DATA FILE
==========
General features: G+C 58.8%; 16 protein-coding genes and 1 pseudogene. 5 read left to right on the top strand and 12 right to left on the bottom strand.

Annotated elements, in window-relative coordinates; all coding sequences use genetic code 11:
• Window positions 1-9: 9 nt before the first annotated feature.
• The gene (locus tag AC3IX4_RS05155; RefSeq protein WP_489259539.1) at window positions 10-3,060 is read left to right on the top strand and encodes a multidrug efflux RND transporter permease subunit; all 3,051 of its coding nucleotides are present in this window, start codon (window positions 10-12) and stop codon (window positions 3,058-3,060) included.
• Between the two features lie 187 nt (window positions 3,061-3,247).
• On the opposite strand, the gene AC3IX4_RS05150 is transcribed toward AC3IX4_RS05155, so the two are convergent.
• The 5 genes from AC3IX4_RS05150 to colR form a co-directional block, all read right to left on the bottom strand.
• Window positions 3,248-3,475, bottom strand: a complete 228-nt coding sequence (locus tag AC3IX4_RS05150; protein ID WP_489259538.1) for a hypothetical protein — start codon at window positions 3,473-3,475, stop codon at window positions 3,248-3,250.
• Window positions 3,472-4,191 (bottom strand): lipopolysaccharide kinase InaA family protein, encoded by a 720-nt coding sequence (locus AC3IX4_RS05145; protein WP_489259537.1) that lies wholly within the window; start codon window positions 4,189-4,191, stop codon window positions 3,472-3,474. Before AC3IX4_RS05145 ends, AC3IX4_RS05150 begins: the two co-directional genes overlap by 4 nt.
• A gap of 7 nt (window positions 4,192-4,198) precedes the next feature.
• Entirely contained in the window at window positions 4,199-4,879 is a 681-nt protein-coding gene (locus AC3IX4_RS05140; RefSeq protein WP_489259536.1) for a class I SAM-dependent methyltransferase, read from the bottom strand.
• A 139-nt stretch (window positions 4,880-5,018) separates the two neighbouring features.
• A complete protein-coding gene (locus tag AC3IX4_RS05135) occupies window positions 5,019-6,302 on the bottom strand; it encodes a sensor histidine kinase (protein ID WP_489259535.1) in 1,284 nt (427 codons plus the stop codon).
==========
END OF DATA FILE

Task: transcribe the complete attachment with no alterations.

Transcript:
General features: G+C 58.8%; 16 protein-coding genes and 1 pseudogene. 5 read left to right on the top strand and 12 right to left on the bottom strand.

Annotated elements, in window-relative coordinates; all coding sequences use genetic code 11:
• Window positions 1-9: 9 nt before the first annotated feature.
• The gene (locus tag AC3IX4_RS05155; RefSeq protein WP_489259539.1) at window positions 10-3,060 is read left to right on the top strand and encodes a multidrug efflux RND transporter permease subunit; all 3,051 of its coding nucleotides are present in this window, start codon (window positions 10-12) and stop codon (window positions 3,058-3,060) included.
• Between the two features lie 187 nt (window positions 3,061-3,247).
• On the opposite strand, the gene AC3IX4_RS05150 is transcribed toward AC3IX4_RS05155, so the two are convergent.
• The 5 genes from AC3IX4_RS05150 to colR form a co-directional block, all read right to left on the bottom strand.
• Window positions 3,248-3,475, bottom strand: a complete 228-nt coding sequence (locus tag AC3IX4_RS05150; protein ID WP_489259538.1) for a hypothetical protein — start codon at window positions 3,473-3,475, stop codon at window positions 3,248-3,250.
• Window positions 3,472-4,191 (bottom strand): lipopolysaccharide kinase InaA family protein, encoded by a 720-nt coding sequence (locus AC3IX4_RS05145; protein WP_489259537.1) that lies wholly within the window; start codon window positions 4,189-4,191, stop codon window positions 3,472-3,474. Before AC3IX4_RS05145 ends, AC3IX4_RS05150 begins: the two co-directional genes overlap by 4 nt.
• A gap of 7 nt (window positions 4,192-4,198) precedes the next feature.
• Entirely contained in the window at window positions 4,199-4,879 is a 681-nt protein-coding gene (locus AC3IX4_RS05140; RefSeq protein WP_489259536.1) for a class I SAM-dependent methyltransferase, read from the bottom strand.
• A 139-nt stretch (window positions 4,880-5,018) separates the two neighbouring features.
• A complete protein-coding gene (locus tag AC3IX4_RS05135) occupies window positions 5,019-6,302 on the bottom strand; it encodes a sensor histidine kinase (protein ID WP_489259535.1) in 1,284 nt (427 codons plus the stop codon).